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The Capital Region of Denmark - a part of Copenhagen University Hospital
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Bohring-Opitz (Oberklaid-Danks) syndrome: clinical study, review of the literature, and discussion of possible pathogenesis

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DOI

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  2. Haploinsufficiency of ARHGAP42 is associated with hypertension

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  3. The Global State of the Genetic Counseling Profession

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  4. Educational delay and attainment in persons with neurofibromatosis 1 in Denmark

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  1. Phenotypic presentations of Hajdu-Cheney syndrome according to age - 5 distinct clinical presentations

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  2. Phenotypic variability in Muenke syndrome-observations from five Danish families

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  3. Multiple Fractures and Impaired Bone Fracture Healing in a Patient with Pycnodysostosis and Hypophosphatasia

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  4. Genomisk medicin til præimplantations-,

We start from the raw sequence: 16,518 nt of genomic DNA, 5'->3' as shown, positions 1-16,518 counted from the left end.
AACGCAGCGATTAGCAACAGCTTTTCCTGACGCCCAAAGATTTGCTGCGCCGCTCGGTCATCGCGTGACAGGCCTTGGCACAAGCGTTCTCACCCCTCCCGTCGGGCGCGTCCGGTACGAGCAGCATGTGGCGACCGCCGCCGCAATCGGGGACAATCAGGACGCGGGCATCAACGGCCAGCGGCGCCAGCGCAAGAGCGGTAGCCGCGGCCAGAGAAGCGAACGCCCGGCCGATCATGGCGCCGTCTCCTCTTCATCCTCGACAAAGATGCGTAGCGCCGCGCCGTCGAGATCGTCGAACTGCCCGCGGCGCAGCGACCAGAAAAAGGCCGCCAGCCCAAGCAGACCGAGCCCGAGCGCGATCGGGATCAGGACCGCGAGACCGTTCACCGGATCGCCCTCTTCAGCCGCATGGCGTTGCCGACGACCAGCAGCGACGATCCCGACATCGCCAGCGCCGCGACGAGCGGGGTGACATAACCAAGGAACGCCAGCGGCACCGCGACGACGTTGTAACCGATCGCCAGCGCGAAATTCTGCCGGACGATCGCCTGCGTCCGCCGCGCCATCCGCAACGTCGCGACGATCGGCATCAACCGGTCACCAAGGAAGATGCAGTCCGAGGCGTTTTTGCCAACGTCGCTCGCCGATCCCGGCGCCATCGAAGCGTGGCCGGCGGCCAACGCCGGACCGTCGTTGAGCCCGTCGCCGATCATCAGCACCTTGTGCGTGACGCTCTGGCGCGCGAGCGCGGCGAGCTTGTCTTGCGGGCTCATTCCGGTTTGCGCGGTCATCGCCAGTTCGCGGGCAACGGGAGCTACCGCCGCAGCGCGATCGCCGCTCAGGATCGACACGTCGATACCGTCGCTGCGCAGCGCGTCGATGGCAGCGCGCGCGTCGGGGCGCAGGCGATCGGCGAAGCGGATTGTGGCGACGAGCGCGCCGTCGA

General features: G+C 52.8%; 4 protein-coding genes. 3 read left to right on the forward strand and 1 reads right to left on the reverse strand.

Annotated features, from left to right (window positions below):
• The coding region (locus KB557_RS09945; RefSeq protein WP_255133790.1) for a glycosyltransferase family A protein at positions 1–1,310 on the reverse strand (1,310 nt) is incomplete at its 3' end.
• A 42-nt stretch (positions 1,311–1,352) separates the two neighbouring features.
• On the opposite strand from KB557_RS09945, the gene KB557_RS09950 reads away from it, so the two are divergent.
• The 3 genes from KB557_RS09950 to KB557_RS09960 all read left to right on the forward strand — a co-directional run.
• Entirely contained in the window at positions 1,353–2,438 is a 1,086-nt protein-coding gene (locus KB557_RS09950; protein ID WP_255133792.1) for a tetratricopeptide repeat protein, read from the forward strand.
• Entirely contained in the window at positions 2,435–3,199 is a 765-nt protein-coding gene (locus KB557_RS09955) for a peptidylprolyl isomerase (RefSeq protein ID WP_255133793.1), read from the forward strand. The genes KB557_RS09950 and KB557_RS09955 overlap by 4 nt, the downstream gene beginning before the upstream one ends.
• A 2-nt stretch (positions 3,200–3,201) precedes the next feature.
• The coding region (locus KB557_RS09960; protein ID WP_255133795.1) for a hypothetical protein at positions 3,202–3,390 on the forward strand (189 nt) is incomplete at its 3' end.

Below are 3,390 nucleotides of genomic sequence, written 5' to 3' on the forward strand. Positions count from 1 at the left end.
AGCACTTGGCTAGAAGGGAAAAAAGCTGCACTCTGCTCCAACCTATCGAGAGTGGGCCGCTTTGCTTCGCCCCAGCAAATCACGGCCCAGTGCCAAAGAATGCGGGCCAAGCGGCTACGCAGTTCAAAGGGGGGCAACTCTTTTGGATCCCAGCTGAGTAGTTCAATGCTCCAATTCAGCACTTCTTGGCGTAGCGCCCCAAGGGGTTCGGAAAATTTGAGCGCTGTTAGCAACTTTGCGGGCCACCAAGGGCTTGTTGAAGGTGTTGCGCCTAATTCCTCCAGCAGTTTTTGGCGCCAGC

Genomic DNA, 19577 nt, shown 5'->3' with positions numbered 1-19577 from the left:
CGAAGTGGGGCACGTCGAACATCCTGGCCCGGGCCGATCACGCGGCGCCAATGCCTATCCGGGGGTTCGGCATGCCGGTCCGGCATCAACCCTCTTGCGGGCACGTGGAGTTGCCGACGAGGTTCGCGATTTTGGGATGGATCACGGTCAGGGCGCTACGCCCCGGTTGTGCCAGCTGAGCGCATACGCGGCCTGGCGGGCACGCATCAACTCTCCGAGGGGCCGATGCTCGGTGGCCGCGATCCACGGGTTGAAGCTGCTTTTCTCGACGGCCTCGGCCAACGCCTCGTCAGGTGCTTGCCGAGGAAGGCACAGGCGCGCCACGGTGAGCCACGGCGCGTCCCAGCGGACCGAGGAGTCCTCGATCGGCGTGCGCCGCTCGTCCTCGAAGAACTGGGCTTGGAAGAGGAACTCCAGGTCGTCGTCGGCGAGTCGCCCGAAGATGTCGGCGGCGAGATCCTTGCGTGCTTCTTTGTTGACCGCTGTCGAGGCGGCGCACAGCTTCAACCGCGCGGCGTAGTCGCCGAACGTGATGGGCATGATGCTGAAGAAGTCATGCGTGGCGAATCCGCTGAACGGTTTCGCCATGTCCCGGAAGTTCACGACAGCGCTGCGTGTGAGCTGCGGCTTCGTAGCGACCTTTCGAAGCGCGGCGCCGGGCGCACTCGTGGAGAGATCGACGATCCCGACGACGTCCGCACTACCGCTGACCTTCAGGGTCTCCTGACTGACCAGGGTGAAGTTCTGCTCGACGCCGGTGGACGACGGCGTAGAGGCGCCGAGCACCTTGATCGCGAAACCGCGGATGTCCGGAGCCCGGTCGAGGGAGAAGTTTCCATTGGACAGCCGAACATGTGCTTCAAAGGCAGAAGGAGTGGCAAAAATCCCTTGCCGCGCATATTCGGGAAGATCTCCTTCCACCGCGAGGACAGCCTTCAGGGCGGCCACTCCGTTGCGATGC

præ- og postnatal diagnostik

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  • Rob Hastings
  • Jan-Maarten Cobben
  • Gabriele Gillessen-Kaesbach
  • Judith Goodship
  • Hanne Buciek Hove
  • Susanne Kjærgaard
  • Helena Kemp
  • Helen Kingston
  • Peter Lunt
  • Sahar Mansour
  • Ruth McGowan
  • Kay Metcalfe
  • Catherine Murdoch-Davis
  • Mary Ray
  • Marlène Rio
  • Sarah Smithson
  • John Tolmie
  • Peter Turnpenny
  • Bregje van Bon
  • Dagmar Wieczorek
  • Ruth Newbury-Ecob
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Bohring-Opitz syndrome (BOS) is a rare congenital disorder of unknown etiology diagnosed on the basis of distinctive clinical features. We suggest diagnostic criteria for this condition, describe ten previously unreported patients, and update the natural history of four previously reported patients. This is the largest series reported to date, providing a unique opportunity to document the key clinical features and course through childhood. Investigations undertaken to try and elucidate the underlying pathogenesis of BOS using array comparative genomic hybridization and tandem mass spectrometry of cholesterol precursors did not show any pathogenic changes responsible.
Original languageEnglish
JournalEuropean Journal of Human Genetics
Volume19
Issue number5
Pages (from-to)513-9
Number of pages7
ISSN1018-4813
DOIs
Publication statusPublished - 2011

    Research areas

  • Child, Preschool, Cholesterol, Comparative Genomic Hybridization, Craniosynostoses, Female, Humans, Infant, Intellectual Disability, Male

ID: 33280226